Tuesday, November 24, 2015

Justice Called, Mercy Answered

It seems like the media has had it out for law enforcement officers this past year. We have heard the hyped-up accounts of police brutality—from the Michael Brown crisis in Ferguson, MO, to race riots in Baltimore, MD over the Freddie Gray incident, to the uproar caused by an SC resource officer who used force to deal with a belligerent student. We all know that our police officers face intense situations which most citizens don’t fully understand. Are there crooked cops? Yes, just like there are bad apples in every profession. But, why all the negative press for our public servants? When was the last time you heard the media present law enforcement in a positive light?

Not long ago, I was encouraged when I came across the story involving officer Justin Roby of London, KY. He was on-duty at a local Kroger grocery store when he caught a man shoplifting. However, he quickly discovered the alleged thief needed a helping hand, not handcuffs. The man was caught trying to take-off with a can of infant formula.

After some questioning, Roby discovered that the thief was going through financial hardship and was having difficulty providing for his infant son. This led both Roby and the store to decide not to press charges against the man.

“Me citing him for court wouldn’t have done any good for him,” Roby said. “He’s already short on money, can’t afford formula, so me making him appear in court, he’s still not going to have any food for that baby.” Rather than arrest the man, Roby decided to help him instead by buying the baby formula himself.

“You put yourself in the situations,” Roby said. “I think, ‘Well, what if that was me?” Officer Roby continued, “I think when some people look at us, they see just the uniform and the car, and the tools that we have on our belt. But, I’m a person out in this community just like any of them. I have a little boy. I’m a father just like that gentleman was. We’re not robots. There’s a human behind the badge.”[1]

What Roby did for that man is a clear illustration of the Gospel. Before Chris we were like that criminal without hope and help. We have broken God’s law. Standing before a perfect, holy Judge we have no case to argue. “Guilty, your Honor” is our only plea. However, in God’s courtroom we do not get the justice we deserve, instead we get the grace we don’t deserve and can’t earn. That’s because Jesus steps forward as our representative and pays the fine for us. With his own blood, Christ has settled our case. Justice called, but mercy answered.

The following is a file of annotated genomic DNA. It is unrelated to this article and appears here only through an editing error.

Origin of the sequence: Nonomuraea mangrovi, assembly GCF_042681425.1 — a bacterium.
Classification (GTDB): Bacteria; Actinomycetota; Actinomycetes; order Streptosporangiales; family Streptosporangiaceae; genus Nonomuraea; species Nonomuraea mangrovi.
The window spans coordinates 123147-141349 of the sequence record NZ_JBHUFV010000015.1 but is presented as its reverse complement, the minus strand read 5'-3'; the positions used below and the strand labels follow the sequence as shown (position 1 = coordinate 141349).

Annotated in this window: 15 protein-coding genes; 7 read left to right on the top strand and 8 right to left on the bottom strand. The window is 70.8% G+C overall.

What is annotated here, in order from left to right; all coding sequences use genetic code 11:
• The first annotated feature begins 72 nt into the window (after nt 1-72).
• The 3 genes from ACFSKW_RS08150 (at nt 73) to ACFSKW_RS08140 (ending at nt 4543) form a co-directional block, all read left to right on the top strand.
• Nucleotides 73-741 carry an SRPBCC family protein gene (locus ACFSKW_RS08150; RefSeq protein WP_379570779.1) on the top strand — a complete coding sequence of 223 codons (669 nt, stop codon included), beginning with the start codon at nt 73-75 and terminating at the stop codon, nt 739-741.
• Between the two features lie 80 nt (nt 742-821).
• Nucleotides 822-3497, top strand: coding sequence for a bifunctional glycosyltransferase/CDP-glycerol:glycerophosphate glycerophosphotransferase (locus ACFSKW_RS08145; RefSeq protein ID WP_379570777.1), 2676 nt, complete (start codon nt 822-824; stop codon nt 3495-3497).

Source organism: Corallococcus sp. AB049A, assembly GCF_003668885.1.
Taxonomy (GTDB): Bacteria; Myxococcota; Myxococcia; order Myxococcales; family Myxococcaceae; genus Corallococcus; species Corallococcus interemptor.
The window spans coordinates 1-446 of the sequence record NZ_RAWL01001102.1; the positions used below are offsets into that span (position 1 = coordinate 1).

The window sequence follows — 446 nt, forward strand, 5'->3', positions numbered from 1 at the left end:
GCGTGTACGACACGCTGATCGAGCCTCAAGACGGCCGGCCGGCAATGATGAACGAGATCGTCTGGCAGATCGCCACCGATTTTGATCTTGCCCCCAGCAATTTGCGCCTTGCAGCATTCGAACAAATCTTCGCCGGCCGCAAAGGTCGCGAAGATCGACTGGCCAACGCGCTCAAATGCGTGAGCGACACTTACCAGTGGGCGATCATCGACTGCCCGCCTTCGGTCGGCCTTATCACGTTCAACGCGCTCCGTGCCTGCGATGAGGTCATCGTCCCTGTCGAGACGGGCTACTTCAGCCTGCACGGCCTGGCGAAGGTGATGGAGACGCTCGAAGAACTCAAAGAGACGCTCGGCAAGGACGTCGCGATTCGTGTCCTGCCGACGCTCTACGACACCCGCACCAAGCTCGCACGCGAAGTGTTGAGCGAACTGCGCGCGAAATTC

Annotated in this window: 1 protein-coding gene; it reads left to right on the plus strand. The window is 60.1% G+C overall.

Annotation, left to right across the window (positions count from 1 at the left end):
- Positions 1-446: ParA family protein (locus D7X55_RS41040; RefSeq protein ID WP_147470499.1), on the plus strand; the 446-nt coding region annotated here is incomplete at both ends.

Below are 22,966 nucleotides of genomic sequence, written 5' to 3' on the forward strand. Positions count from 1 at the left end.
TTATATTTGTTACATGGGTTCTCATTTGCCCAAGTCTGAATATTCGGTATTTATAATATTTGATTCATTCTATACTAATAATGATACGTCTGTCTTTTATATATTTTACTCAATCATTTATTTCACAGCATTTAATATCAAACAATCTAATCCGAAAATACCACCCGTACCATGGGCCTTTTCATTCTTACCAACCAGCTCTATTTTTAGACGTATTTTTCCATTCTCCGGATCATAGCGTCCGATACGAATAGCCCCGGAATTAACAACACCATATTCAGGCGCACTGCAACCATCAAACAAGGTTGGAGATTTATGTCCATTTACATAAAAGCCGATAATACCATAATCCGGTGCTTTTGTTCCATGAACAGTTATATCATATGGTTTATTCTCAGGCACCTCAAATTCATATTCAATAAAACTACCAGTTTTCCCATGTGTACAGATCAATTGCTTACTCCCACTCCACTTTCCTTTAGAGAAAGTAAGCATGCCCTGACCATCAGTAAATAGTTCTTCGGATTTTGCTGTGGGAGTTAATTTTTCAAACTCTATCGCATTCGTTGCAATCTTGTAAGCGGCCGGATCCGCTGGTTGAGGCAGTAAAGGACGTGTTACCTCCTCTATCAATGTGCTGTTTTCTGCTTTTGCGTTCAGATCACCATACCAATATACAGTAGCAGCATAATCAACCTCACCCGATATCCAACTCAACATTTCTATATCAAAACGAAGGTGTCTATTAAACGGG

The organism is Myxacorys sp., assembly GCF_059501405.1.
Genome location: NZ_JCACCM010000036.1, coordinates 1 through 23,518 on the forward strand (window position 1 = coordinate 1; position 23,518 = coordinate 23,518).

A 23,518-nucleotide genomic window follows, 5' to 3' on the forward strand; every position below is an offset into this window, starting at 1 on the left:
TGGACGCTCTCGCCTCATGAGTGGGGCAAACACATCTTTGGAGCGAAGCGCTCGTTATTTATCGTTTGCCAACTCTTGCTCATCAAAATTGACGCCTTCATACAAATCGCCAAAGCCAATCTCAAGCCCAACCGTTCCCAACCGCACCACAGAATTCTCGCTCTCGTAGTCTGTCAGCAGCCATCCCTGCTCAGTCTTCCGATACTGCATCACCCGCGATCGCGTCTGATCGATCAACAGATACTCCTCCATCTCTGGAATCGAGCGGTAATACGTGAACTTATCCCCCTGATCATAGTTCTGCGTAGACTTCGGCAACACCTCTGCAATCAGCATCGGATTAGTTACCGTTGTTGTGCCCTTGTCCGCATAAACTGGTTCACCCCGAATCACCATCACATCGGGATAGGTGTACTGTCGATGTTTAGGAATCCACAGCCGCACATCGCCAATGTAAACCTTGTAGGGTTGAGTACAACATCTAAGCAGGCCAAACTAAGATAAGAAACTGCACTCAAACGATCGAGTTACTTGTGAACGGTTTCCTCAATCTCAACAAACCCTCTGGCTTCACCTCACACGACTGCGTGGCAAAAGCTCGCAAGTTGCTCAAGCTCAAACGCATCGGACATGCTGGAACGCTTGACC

1 Peter 3:18 says it like this, “Christ also suffered once for sins, the righteous for the unrighteous, that He might bring us to God.” Paul added in Ephesians, “But God, being rich in mercy, because of the great love with which he loved us, even when we were dead in our trespasses, made us alive together with Christ—by grace you have been saved” (2:4-5).

I am reminded of an old Gospel hymn, “When Justice Called, Mercy Answered.”

Once I was lost; down deep in sin
But Christ my Lord; then took me in
My soul was on destruction's road
Then Christ came in and took my load

For justice called and mercy answered
Jesus heard my feeble plea
Tho' I've been there ten thousand years
I will be there because of love
For justice called and mercy answered

Is this your song today? If so, then let’s give praise to God for that He laid our guilt, shame and judgment upon Christ, while offering us forgiveness, mercy and grace. Let’s not stop there though. Let’s extend mercy to those who have wronged us, in the same manner in which God has given mercy to us. As James said, “For judgment is without mercy to one who has shown no mercy. Mercy triumphs over judgment” (2:13). -DM

[1] Ben Marquis, “Officer Sees the 1 Item Man Is Trying to Shoplift, Decides Not to Arrest Him,” Conservative Tribune, 1 February 2015 <http://conservativetribune.com/officer-shoplift-no-arrest/>

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